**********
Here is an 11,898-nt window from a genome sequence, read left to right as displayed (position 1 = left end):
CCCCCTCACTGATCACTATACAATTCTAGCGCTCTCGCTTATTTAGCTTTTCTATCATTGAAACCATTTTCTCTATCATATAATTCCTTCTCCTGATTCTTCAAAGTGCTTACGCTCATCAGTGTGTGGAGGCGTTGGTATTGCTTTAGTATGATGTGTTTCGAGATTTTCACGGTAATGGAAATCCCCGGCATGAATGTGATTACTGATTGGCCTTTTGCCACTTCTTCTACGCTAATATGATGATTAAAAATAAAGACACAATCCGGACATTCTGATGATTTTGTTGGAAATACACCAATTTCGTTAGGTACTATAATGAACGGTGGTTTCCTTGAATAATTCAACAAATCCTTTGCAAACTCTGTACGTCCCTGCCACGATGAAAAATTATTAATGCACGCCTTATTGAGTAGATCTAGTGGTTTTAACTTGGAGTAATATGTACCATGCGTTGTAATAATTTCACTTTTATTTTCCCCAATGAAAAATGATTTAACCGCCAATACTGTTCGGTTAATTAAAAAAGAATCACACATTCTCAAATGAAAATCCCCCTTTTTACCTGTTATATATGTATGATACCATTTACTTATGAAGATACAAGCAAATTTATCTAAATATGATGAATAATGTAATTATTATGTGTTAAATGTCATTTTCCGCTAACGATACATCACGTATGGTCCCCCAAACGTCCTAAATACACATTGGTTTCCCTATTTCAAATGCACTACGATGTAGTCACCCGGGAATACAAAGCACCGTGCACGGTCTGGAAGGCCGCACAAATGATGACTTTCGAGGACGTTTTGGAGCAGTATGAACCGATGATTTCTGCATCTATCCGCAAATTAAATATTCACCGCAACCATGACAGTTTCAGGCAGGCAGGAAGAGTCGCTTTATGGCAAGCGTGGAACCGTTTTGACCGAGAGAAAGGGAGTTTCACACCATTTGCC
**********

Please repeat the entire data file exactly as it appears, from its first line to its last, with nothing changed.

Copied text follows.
Here is an 11,898-nt window from a genome sequence, read left to right as displayed (position 1 = left end):
CCCCCTCACTGATCACTATACAATTCTAGCGCTCTCGCTTATTTAGCTTTTCTATCATTGAAACCATTTTCTCTATCATATAATTCCTTCTCCTGATTCTTCAAAGTGCTTACGCTCATCAGTGTGTGGAGGCGTTGGTATTGCTTTAGTATGATGTGTTTCGAGATTTTCACGGTAATGGAAATCCCCGGCATGAATGTGATTACTGATTGGCCTTTTGCCACTTCTTCTACGCTAATATGATGATTAAAAATAAAGACACAATCCGGACATTCTGATGATTTTGTTGGAAATACACCAATTTCGTTAGGTACTATAATGAACGGTGGTTTCCTTGAATAATTCAACAAATCCTTTGCAAACTCTGTACGTCCCTGCCACGATGAAAAATTATTAATGCACGCCTTATTGAGTAGATCTAGTGGTTTTAACTTGGAGTAATATGTACCATGCGTTGTAATAATTTCACTTTTATTTTCCCCAATGAAAAATGATTTAACCGCCAATACTGTTCGGTTAATTAAAAAAGAATCACACATTCTCAAATGAAAATCCCCCTTTTTACCTGTTATATATGTATGATACCATTTACTTATGAAGATACAAGCAAATTTATCTAAATATGATGAATAATGTAATTATTATGTGTTAAATGTCATTTTCCGCTAACGATACATCACGTATGGTCCCCCAAACGTCCTAAATACACATTGGTTTCCCTATTTCAAATGCACTACGATGTAGTCACCCGGGAATACAAAGCACCGTGCACGGTCTGGAAGGCCGCACAAATGATGACTTTCGAGGACGTTTTGGAGCAGTATGAACCGATGATTTCTGCATCTATCCGCAAATTAAATATTCACCGCAACCATGACAGTTTCAGGCAGGCAGGAAGAGTCGCTTTATGGCAAGCGTGGAACCGTTTTGACCGAGAGAAAGGGAGTTTCACACCATTTGCC